Remembering dark stories

They’re 60 in age now and they told their stories with a calmness and in a matter of fact way.

Remembering dark stories

I started my Friday morning heading for the the farm but it got cancelled by a phone call. I went for a hair cut. I met a friend at the coffee shop. We were sitting outside and another guy came by. I recognized him and he gave my friend a hug. They had gone to school together as kids in Duncan.

They chatted as if they were discussing the weather. They knew each other’s friends and were discussing their teachers. One story led to another and the stories became darker and darker. They both came from privilege. But that didn’t help. The stories popped out of their souls like popcorn.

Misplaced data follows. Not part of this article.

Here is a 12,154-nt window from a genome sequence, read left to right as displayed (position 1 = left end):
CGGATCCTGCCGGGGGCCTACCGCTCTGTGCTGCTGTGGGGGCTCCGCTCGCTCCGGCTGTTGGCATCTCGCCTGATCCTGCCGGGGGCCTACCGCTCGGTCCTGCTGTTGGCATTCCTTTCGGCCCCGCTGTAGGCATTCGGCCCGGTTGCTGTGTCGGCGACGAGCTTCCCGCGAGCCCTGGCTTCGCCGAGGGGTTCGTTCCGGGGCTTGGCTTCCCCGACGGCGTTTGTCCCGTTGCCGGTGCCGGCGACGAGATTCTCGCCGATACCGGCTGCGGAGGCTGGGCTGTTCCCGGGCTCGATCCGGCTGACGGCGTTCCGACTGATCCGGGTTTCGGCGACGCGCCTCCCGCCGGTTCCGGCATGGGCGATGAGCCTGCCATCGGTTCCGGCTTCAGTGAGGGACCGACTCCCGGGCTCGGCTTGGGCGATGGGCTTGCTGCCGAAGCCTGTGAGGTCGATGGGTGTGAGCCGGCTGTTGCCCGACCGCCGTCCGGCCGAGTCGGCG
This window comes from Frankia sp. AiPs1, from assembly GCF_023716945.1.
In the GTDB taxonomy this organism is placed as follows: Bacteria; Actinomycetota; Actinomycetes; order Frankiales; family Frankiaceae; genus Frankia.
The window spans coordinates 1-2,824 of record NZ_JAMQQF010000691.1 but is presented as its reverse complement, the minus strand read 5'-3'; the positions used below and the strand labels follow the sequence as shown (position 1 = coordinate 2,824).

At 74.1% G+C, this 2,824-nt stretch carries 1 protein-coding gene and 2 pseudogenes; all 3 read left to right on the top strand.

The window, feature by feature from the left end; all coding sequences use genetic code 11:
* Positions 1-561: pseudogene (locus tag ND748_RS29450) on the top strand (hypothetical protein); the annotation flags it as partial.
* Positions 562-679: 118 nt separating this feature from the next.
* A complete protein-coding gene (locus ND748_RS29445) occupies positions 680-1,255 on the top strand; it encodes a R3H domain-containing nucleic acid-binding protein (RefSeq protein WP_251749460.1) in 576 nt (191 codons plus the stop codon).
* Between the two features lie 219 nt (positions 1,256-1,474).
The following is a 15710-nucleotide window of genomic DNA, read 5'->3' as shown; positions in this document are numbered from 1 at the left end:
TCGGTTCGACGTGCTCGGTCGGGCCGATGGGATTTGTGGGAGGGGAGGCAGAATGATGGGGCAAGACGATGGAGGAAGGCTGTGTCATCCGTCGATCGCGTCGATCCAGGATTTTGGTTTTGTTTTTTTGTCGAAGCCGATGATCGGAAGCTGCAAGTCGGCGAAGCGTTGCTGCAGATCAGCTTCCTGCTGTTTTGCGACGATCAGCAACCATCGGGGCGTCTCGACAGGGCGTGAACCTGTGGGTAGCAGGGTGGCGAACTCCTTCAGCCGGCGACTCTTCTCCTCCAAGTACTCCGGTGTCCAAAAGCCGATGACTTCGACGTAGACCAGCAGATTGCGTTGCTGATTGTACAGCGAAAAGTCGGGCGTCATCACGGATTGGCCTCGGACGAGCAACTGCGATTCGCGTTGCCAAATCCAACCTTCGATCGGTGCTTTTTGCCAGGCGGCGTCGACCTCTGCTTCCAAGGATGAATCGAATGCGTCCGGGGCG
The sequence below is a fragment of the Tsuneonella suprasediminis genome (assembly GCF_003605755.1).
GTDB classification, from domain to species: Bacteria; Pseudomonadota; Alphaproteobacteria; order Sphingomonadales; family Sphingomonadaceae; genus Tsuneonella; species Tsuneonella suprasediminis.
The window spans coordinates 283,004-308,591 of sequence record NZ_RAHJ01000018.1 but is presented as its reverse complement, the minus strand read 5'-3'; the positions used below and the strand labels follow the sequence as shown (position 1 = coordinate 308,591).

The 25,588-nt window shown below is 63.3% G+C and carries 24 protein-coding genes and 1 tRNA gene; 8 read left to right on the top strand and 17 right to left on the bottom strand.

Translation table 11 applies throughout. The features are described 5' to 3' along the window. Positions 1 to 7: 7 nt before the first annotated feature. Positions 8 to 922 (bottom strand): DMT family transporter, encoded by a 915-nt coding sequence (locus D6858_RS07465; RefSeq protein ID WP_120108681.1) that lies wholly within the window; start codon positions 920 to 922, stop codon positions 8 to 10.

They’re 60 in age now and they told their stories with a calmness and in a matter of fact way. Here’s one. At night walking along the side of the road, a truck would come by with their headlights shining in your eyes so you couldn’t see them and they would swing a corn broom to hit you in the head and collapse you into the ditch. It’s called white privilege. I didn’t say anything. One guy is rich but can’t forgive his dark Valley past. The other is thankful to be alive and looking after his grandkids.

Don Dawes

Duncan

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